Sesti G, Mannino GC, Andreozzi F, Greco A, Perticone M, Sciacqua A et al.
A polymorphism at IGF1 locus is associated with carotid intima media thickness and endothelium-dependent vasodilatation. Atherosclerosis 2014; 232:25–30.
Delafontaine P, Song YH, Li Y. Expression, regulation, and function of IGF-1, IGF-1R, and IGF-1 binding proteins in blood vessels. Arterioscler Thromb Vasc Biol 2004; 24:435–444.
Bazzaz J, Amoli MM, Taheri Z, Larijani B, Pravica V, Hutchinson IV. TGF-β1 and IGF-I gene variations in type 1 diabetes microangiopathic complications. J Diabetes Metab Disord 2014; 13:45.
Poulaki V, Joussen AM, Mitsiades N, Mitsiades CS, Iliaki EF, Adamis AP. Insulin-like growth factor-I plays a pathogenetic role in diabetic retinopathy. Am J Pathol 2004; 165:457–469.
Rietveld I. An insulin-like growth factor-I gene polymorphism modifies the risk of microalbuminuria in subjects with an abnormal glucose tolerance. Eur J Endocrinol 2006; 154:715–721.
Laron Z. Insulin-like growth factor 1 (IGF-1): a growth hormone. Mol Pathol 2001; 54:311–316.
Varewijck AJ, Janssen JA. Insulin and its analogues and their affinities for the IGF1 receptor. Endocr Relat Cancer 2012; 19:F63–F75.
Lu L, Wang F, He L, Xue Y, Wang Y, Zhang H et al.
Interaction between IGF1 polymorphisms and the risk of acute lymphoblastic leukemia in Chinese children. Cell Physiol Biochem 2015; 36:1346–1358.
Kowalski A, Krikorian A, Lerma EV. Diabetic nephropathy for the primary care provider: new understandings on early detection and treatment. Ochsner J 2014; 14:369–379.
A strategy for arterial risk assessment and management in type 2 (non-insulin-dependent) diabetes mellitus. European Arterial Risk Policy Group on behalf of the International Diabetes Federation European Region. Diabet Med 1997; 14:611–621.
Ahmadi SA, Boroumand MA, Gohari-Moghaddam K, Tajik P, Dibaj SM. The impact of low serum triglyceride on LDL-cholesterol estimation. Arch Iran Med 2006; 11:318–321.
Allain CC, Poon LS, Chan CS, Richmond W, Fu PC. Enzymatic determination of total serum cholesterol. Clin Chem 1974; 20:470–475.
Fossati P, Prencipe L. Serum triglycerides determined colorimetrically with an enzyme that produces hydrogen peroxide. Clin Chem 1982; 28:2077–2080.
Williams P, Robinson D, Bailey A. High-density lipoprotein and coronary risk factors in normal men. Lancet 1979; 313:72–75.
Trinder P. Determination of blood glucose using 4-amino phenazone as oxygen acceptor. J Clin Pathol 1969; 22:246.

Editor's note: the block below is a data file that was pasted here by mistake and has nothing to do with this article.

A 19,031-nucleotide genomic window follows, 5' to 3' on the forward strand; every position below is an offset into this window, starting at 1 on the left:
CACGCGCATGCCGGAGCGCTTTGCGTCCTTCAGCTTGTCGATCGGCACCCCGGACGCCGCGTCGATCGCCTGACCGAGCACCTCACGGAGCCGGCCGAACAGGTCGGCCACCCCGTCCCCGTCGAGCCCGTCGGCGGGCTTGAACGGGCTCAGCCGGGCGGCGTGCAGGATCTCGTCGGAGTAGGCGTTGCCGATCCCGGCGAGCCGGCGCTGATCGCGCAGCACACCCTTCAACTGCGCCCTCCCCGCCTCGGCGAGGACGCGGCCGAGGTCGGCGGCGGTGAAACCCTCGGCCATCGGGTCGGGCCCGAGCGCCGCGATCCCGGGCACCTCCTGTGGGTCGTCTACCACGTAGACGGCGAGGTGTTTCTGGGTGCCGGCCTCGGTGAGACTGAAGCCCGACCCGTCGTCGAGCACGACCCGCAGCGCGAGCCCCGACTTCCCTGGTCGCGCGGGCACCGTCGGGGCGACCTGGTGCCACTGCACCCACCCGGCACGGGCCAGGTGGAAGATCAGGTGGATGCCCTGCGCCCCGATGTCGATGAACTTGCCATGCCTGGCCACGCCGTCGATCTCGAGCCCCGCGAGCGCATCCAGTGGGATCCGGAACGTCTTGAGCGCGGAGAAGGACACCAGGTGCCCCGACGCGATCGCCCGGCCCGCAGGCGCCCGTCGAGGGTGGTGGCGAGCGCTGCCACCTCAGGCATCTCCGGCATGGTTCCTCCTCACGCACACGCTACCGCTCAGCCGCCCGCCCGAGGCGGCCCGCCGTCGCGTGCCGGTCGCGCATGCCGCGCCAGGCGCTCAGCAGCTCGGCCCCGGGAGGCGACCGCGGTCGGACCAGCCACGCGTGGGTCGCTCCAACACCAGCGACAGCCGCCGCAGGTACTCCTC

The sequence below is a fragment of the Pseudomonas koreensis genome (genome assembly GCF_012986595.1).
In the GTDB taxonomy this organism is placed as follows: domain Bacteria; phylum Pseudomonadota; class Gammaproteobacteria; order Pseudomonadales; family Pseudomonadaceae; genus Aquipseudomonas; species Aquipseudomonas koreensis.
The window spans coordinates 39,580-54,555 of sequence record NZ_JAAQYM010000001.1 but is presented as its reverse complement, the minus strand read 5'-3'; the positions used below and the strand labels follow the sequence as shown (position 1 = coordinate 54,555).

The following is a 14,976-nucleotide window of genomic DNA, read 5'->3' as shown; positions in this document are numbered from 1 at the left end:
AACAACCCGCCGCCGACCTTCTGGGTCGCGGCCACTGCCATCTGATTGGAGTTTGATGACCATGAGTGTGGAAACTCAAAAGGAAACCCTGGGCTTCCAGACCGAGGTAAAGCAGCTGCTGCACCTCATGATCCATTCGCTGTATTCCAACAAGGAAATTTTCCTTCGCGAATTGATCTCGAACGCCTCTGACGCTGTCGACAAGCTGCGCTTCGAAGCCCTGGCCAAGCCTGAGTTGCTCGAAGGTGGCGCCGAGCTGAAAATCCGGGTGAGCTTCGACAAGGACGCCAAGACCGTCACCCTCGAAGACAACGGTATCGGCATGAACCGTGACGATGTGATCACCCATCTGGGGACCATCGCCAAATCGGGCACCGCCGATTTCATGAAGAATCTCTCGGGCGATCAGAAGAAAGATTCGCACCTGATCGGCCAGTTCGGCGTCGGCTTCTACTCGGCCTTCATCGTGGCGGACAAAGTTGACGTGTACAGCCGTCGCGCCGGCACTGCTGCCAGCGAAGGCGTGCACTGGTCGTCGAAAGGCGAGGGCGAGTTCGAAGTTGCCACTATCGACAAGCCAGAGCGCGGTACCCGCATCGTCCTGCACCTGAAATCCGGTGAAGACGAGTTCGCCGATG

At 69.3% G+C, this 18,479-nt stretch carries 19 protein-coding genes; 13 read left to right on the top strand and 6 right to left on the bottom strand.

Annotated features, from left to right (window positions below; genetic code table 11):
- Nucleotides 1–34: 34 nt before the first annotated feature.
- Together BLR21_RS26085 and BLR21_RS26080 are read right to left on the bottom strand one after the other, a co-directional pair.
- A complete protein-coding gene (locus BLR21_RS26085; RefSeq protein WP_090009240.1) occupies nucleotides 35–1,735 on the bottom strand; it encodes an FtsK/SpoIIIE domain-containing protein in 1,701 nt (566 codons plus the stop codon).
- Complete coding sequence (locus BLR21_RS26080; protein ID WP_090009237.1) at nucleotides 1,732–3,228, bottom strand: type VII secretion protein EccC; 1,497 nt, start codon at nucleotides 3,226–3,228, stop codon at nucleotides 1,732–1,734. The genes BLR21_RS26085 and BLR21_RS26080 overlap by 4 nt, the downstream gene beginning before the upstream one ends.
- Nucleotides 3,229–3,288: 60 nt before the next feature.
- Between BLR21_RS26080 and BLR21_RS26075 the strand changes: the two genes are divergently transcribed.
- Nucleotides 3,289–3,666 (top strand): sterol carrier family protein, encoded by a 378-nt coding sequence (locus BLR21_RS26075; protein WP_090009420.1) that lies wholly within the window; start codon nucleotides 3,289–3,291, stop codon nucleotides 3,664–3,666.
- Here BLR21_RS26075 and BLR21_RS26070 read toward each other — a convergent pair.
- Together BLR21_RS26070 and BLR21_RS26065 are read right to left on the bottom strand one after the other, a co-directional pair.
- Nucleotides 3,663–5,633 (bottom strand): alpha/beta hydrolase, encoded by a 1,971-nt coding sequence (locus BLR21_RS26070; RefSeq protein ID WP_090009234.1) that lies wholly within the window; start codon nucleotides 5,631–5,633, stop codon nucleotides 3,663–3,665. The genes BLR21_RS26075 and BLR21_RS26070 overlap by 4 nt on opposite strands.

Trivedi RC, Rebar L, Berta E, Stong L. New enzymatic method for serum uric acid at 500 nm. Clin Chem 1978; 24:1908–1911.
Vasiliades J. Reaction of alkaline sodium picrate with creatinine: I. Kinetics and mechanism of formation of the mono-creatinine picric acid complex. Clin Chem 1976. 22:1664–1671.
Trivelli LA, Ranney HM, Lai HT. Hemoglobin components in patients with diabetes mellitus. N Engl J Med 1971; 284:353–357.
Masao O, Fukushima H, Kulski JK, Inoko H. Single nucleotide polymorphism detection by polymerase chain restriction fragment length polymorphism. Nat Protocols 2:2857–2864.
Conserva F, Gesualdo L, Papale M. A Systems biology overview on human diabetic nephropathy: from genetic susceptibility to post-transcriptional and post-translational modifications. J Diabetes Res 2016.
Dorval G, Gribouval O, Martinez-Barquero V, Machuca E, Tete MJ, Baudouin V et al.
Clinical and genetic heterogeneity in familial steroid-sensitive nephrotic syndrome. Pediatr Nephrol 2017.
Ewens KG, George RA, Sharma K, Ziyadeh FN, Spielman RS. Assessment of 115 candidate genes for diabetic nephropathy by transmission/disequilibrium test. Diabetes 2005; 54:3305–3318.
Stephens RH, McElduff P, Heald AH, New JP, Worthington J, Ollier WE, Martin Gibson J. Polymorphisms in IGF-binding protein 1 are associated with impaired renal function in type 2 diabetes. Diabetes 2005; 54:3547–3553.
Freedman BI, Bostrom M, Daeihagh P, Bowden DW. Genetic factors in diabetic nephropathy. Clin J Am Soc Nephrol 2007; 2:1306–1316.
Rietveld I, Hofman A, Pols HAP, van Duijn CM, Lamberts SWJ, Janssen JAMJL. An insulin-like growth factor-I gene polymorphism modifies the risk of microalbuminuria in subjects with an abnormal glucose tolerance. Eur J Endocrinol 2006; 154:715–721.
[Table 1], [Table 2], [Table 3], [Table 4], [Table 5]